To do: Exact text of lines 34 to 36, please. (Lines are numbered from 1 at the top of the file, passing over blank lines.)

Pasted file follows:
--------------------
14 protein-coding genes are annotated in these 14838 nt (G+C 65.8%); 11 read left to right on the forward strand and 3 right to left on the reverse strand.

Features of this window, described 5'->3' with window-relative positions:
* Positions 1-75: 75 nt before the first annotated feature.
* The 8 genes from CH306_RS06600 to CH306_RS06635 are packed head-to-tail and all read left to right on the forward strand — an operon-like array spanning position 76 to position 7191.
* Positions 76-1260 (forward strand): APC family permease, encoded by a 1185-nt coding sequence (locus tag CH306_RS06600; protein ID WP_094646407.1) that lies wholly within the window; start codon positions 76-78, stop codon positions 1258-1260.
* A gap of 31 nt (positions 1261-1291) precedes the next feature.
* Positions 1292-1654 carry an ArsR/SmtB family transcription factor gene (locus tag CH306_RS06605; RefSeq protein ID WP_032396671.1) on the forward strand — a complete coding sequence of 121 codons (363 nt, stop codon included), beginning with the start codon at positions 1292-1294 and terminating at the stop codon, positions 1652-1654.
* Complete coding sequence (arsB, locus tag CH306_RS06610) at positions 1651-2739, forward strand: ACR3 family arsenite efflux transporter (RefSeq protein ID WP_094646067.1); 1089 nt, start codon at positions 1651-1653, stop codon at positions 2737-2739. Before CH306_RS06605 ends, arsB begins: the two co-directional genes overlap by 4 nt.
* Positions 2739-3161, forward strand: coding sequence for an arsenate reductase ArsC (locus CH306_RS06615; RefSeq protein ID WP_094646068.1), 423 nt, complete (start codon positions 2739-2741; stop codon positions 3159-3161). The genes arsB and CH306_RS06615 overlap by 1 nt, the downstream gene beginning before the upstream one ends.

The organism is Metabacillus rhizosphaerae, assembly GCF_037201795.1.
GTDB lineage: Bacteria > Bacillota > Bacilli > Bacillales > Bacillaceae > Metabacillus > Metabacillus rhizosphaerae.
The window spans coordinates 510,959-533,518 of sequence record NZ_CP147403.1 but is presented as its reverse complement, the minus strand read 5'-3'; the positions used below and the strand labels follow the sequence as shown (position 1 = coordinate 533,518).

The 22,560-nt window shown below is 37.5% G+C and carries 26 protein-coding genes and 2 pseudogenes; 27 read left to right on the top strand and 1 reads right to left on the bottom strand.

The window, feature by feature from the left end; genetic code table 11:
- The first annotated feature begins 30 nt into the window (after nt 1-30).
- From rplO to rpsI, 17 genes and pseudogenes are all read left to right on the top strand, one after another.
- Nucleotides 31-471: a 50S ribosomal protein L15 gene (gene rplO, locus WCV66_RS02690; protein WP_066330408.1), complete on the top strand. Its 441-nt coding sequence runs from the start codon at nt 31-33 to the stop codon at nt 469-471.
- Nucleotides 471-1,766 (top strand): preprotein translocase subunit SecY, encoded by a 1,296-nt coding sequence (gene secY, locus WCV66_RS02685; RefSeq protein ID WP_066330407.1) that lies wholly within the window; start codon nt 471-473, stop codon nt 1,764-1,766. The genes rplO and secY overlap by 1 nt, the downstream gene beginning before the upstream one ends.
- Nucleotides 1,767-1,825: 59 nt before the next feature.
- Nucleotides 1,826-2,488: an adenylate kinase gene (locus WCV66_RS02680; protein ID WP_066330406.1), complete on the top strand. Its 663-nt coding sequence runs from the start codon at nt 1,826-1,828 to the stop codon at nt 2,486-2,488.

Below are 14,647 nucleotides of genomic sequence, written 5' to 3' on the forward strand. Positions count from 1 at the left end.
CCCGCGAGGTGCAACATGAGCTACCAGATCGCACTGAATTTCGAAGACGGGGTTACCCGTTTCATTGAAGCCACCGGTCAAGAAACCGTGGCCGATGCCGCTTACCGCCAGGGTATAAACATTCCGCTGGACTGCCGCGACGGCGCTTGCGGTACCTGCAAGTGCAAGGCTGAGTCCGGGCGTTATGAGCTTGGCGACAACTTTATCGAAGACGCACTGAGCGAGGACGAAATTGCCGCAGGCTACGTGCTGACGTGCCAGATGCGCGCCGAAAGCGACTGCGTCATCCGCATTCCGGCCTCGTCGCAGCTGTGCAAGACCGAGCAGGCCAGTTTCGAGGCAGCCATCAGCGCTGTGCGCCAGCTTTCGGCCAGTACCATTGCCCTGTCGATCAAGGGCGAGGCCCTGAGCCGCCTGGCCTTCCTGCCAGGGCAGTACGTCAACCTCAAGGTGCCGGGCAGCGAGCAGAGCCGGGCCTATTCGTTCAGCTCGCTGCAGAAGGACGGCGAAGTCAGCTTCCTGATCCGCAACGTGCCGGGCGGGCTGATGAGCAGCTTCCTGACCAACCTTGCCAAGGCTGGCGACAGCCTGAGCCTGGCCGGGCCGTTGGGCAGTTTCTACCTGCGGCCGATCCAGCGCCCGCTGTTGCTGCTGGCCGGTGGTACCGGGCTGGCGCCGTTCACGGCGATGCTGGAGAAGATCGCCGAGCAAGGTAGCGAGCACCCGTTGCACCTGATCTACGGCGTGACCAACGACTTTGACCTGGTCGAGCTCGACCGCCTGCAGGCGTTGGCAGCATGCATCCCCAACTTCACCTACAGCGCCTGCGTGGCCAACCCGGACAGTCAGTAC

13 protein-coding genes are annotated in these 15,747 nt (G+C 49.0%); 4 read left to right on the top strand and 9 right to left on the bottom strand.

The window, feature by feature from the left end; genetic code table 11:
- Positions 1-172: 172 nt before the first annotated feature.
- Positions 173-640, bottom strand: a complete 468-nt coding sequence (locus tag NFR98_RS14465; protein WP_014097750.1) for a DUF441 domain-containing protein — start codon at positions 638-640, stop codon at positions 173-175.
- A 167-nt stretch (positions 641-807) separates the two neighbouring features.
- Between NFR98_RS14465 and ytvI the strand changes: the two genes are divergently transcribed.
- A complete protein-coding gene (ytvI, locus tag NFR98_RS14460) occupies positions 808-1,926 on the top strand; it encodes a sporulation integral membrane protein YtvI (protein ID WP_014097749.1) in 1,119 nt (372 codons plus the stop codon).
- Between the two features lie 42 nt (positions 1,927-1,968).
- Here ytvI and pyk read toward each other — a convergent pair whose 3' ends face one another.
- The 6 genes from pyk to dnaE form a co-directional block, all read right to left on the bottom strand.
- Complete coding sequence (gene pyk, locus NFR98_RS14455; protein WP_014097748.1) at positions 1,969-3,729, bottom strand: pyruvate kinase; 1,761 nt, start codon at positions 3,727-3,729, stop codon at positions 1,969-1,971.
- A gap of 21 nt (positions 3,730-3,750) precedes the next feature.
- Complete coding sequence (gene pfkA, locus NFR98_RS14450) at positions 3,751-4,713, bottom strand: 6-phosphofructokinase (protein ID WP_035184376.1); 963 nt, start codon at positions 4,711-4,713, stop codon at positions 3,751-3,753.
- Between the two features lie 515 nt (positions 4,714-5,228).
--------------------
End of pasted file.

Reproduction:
- A gap of 21 nt (positions 3,730-3,750) precedes the next feature.
- Complete coding sequence (gene pfkA, locus NFR98_RS14450) at positions 3,751-4,713, bottom strand: 6-phosphofructokinase (protein ID WP_035184376.1); 963 nt, start codon at positions 4,711-4,713, stop codon at positions 3,751-3,753.
- Between the two features lie 515 nt (positions 4,714-5,228).